Newswise — BIRMINGHAM, Ala. – Will a reduction in tau protein in brain neurons protect against Parkinson’s disease and Lewy body dementias?
A new study, published in the journal eNeuro, suggests the answer is no. If this is borne out, that result differs from Alzheimer’s disease, where reducing endogenous tau levels in brain neurons is protective for multiple models of the disease — which further suggests that the role of tau in the pathogenesis of Lewy body dementias is distinct from Alzheimer’s disease.
Both Parkinson’s disease dementia and Lewy body dementia are characterized by intracellular aggregates of misfolded alpha-synuclein protein in brain neurons, and the two diseases together are the second most common cause of neurodegenerative dementia after Alzheimer’s.
University of Alabama at Birmingham researchers, led by Laura Volpicelli-Daley, Ph.D., associate professor of neurology, used a Parkinson’s disease model she developed 11 years ago. Volpicelli-Daley applies very low concentrations of altered alpha-synuclein, which has taken on a pathologic conformation, to either in vitro or in vivo neurons. The nerve cells take up some of the fibrils. Inside the cells, the altered alpha-synuclein acts as a seed to attract the soluble alpha-synuclein that is naturally present in neurons. This transforms soluble alpha-synuclein into pathological, insoluble aggregates that impair neuron function and lead to cell death. These modified alpha-synuclein inclusions share morphology with those found in the Parkinson’s disease brains after death.
This disease model — termed templated alpha-synuclein inclusion formation — was used to compare neurons that produce the normal amount of tau protein, against mutant neurons that lack one or both genes for tau, and thus have less or no tau protein. If endogenous tau contributes to disease progression, the heterozygous or knockout tau mutants were expected to show protection. However, the UAB researchers found no difference from the wild-type control.
In their results, the researchers first showed that there was indeed an interaction between tau and alpha-synuclein in the cells — both proteins localized in presynaptic terminals of primary culture neurons, and in the cortex of the mouse brain, which is consistent with previous findings from preparations of human brains, and with several in vitro studies showing that the two proteins interact with each other.
However, the reduction or complete absence of tau did not prevent fibril-induced alpha-synuclein inclusion formation in primary hippocampal neurons growing in vitro. In mice, reduction or absence of tau also did not prevent fibril-induced alpha-synuclein formation in the motor control or limbic areas of the brain, including the cortex, amygdala, hippocampus and the substantia nigra pars compacta, as measured six weeks or six months after fibril injections.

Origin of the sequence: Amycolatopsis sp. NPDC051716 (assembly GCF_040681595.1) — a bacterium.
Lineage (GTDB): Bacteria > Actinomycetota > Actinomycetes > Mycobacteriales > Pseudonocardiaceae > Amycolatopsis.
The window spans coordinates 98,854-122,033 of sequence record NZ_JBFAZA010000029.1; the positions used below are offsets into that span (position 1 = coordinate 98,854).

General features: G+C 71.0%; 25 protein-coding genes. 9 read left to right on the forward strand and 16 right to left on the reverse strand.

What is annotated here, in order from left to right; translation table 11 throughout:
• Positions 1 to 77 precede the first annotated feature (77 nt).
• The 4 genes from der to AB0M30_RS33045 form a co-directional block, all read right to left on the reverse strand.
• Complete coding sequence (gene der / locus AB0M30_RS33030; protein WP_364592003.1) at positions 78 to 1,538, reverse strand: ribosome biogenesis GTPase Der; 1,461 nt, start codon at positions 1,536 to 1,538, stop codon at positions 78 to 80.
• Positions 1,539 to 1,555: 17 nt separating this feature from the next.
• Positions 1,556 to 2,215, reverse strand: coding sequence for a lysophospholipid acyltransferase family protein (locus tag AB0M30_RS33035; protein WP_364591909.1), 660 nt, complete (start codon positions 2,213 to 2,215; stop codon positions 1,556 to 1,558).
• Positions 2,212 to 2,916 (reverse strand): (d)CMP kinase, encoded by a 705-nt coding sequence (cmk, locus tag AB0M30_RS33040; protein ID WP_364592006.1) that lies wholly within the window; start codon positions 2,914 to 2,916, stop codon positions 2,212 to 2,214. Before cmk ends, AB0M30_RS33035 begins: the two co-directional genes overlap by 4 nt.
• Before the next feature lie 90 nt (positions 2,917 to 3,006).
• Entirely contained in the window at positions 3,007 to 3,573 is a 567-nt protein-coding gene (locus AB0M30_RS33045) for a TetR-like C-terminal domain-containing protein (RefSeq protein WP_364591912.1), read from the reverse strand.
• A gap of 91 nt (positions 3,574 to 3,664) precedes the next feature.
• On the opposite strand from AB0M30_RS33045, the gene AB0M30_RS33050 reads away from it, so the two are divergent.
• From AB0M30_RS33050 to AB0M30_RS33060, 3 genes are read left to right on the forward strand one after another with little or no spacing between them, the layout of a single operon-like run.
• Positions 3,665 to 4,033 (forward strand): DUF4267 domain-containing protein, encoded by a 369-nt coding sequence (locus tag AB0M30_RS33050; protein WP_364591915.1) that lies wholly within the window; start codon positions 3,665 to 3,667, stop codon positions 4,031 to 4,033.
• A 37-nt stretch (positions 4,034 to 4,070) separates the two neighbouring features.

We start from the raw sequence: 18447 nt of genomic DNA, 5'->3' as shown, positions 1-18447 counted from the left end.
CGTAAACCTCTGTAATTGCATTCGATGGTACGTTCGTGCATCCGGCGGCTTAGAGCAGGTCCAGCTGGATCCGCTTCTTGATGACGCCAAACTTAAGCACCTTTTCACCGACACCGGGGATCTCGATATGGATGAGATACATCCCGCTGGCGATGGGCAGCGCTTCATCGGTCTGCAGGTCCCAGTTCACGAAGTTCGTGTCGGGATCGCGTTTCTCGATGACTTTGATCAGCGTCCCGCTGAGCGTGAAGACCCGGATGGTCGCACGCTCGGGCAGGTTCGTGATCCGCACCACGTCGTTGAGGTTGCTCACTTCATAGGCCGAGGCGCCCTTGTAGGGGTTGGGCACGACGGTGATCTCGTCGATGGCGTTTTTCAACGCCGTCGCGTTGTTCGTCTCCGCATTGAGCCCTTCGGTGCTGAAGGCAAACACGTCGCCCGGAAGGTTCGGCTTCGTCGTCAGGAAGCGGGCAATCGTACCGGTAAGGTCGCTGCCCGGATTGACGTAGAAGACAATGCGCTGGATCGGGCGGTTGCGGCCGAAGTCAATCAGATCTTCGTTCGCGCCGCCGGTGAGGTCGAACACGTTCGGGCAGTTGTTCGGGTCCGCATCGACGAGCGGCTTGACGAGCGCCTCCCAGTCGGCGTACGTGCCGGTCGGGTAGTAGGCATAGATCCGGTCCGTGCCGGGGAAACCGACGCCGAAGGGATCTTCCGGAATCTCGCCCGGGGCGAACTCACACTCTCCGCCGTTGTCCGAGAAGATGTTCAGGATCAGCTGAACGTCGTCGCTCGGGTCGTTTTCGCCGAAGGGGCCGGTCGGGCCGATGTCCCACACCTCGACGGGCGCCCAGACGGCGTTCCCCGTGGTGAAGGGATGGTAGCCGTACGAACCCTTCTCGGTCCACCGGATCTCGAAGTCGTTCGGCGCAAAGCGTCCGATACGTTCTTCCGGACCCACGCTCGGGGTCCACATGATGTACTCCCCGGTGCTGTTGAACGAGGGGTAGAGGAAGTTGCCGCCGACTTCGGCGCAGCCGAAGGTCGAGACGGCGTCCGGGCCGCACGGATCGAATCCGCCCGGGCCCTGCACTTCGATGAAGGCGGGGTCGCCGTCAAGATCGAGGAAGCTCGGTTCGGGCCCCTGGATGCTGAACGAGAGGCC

Finally, while the alpha-synuclein fibrils in the mouse model caused the death of half of the wild-type neurons that produce the neurotransmitter dopamine, the dopaminergic neurons in tau-heterozygous or tau-knockout mice showed the same amount of neuron death, which meant no protection. In addition, reducing tau did not have any major impact on behavioral phenotypes of mice with fibril-induced α-synuclein inclusions.
“Here, we have shown that reduction of endogenous tau did not influence formation of templated alpha-synuclein inclusion formation or the loss of dopamine neurons,” Volpicelli-Daley said. “This suggests that therapeutics directed to tau for Parkinson’s disease may be more complicated than tau reduction. This is unlike Alzheimer’s disease, where tau reduction has been suggested as a possible therapy.”
Co-authors with Volpicelli-Daley of the study, “Templated alpha-synuclein inclusion formation is independent of endogenous tau,” are Lindsay E. Stoyka, Casey L. Mahoney, Drake R. Thrasher, Drèson L. Russell, Anna K. Cook, Anner T. Harris, Ashwin Narayanan, Tiara P. Janado, David G. Standaert and Erik D. Roberson, UAB Center for Neurodegeneration and Experimental Therapeutics.
Support came from the Department of Defense Parkinson’s Research Program grant PD15032, and from National Institutes of Health grants NS102257, NS075487, NS108675, AG058458 and GM008361.